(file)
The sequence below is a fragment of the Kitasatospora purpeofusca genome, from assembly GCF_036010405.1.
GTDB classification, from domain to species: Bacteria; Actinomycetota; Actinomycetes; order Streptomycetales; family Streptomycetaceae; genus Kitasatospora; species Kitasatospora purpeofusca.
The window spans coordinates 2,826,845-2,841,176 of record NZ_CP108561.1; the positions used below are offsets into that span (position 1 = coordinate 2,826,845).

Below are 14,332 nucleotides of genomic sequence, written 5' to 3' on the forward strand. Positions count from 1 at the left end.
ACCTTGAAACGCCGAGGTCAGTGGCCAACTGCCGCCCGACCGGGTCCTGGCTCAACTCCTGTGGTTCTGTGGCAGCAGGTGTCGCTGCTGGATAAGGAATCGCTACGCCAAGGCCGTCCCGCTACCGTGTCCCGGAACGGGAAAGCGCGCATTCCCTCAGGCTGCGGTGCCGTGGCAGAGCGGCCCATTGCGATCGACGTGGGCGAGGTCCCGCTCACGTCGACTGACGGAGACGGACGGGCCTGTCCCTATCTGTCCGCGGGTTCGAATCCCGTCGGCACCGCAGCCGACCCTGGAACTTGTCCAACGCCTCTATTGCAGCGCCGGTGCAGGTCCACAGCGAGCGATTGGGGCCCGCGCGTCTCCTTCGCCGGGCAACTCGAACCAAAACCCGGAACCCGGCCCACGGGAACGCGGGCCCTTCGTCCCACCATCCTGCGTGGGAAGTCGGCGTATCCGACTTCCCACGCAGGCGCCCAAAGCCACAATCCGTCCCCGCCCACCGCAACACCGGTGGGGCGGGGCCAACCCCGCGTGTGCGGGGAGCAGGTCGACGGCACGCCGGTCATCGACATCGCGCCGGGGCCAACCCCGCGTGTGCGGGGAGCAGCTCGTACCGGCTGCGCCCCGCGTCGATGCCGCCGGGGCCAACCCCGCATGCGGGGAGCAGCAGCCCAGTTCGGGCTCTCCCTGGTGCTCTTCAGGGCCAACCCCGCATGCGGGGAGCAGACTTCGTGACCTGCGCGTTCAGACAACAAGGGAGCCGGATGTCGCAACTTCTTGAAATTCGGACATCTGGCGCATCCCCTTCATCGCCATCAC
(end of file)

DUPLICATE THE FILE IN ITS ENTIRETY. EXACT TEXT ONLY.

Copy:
The sequence below is a fragment of the Kitasatospora purpeofusca genome, from assembly GCF_036010405.1.
GTDB classification, from domain to species: Bacteria; Actinomycetota; Actinomycetes; order Streptomycetales; family Streptomycetaceae; genus Kitasatospora; species Kitasatospora purpeofusca.
The window spans coordinates 2,826,845-2,841,176 of record NZ_CP108561.1; the positions used below are offsets into that span (position 1 = coordinate 2,826,845).

Below are 14,332 nucleotides of genomic sequence, written 5' to 3' on the forward strand. Positions count from 1 at the left end.
ACCTTGAAACGCCGAGGTCAGTGGCCAACTGCCGCCCGACCGGGTCCTGGCTCAACTCCTGTGGTTCTGTGGCAGCAGGTGTCGCTGCTGGATAAGGAATCGCTACGCCAAGGCCGTCCCGCTACCGTGTCCCGGAACGGGAAAGCGCGCATTCCCTCAGGCTGCGGTGCCGTGGCAGAGCGGCCCATTGCGATCGACGTGGGCGAGGTCCCGCTCACGTCGACTGACGGAGACGGACGGGCCTGTCCCTATCTGTCCGCGGGTTCGAATCCCGTCGGCACCGCAGCCGACCCTGGAACTTGTCCAACGCCTCTATTGCAGCGCCGGTGCAGGTCCACAGCGAGCGATTGGGGCCCGCGCGTCTCCTTCGCCGGGCAACTCGAACCAAAACCCGGAACCCGGCCCACGGGAACGCGGGCCCTTCGTCCCACCATCCTGCGTGGGAAGTCGGCGTATCCGACTTCCCACGCAGGCGCCCAAAGCCACAATCCGTCCCCGCCCACCGCAACACCGGTGGGGCGGGGCCAACCCCGCGTGTGCGGGGAGCAGGTCGACGGCACGCCGGTCATCGACATCGCGCCGGGGCCAACCCCGCGTGTGCGGGGAGCAGCTCGTACCGGCTGCGCCCCGCGTCGATGCCGCCGGGGCCAACCCCGCATGCGGGGAGCAGCAGCCCAGTTCGGGCTCTCCCTGGTGCTCTTCAGGGCCAACCCCGCATGCGGGGAGCAGACTTCGTGACCTGCGCGTTCAGACAACAAGGGAGCCGGATGTCGCAACTTCTTGAAATTCGGACATCTGGCGCATCCCCTTCATCGCCATCAC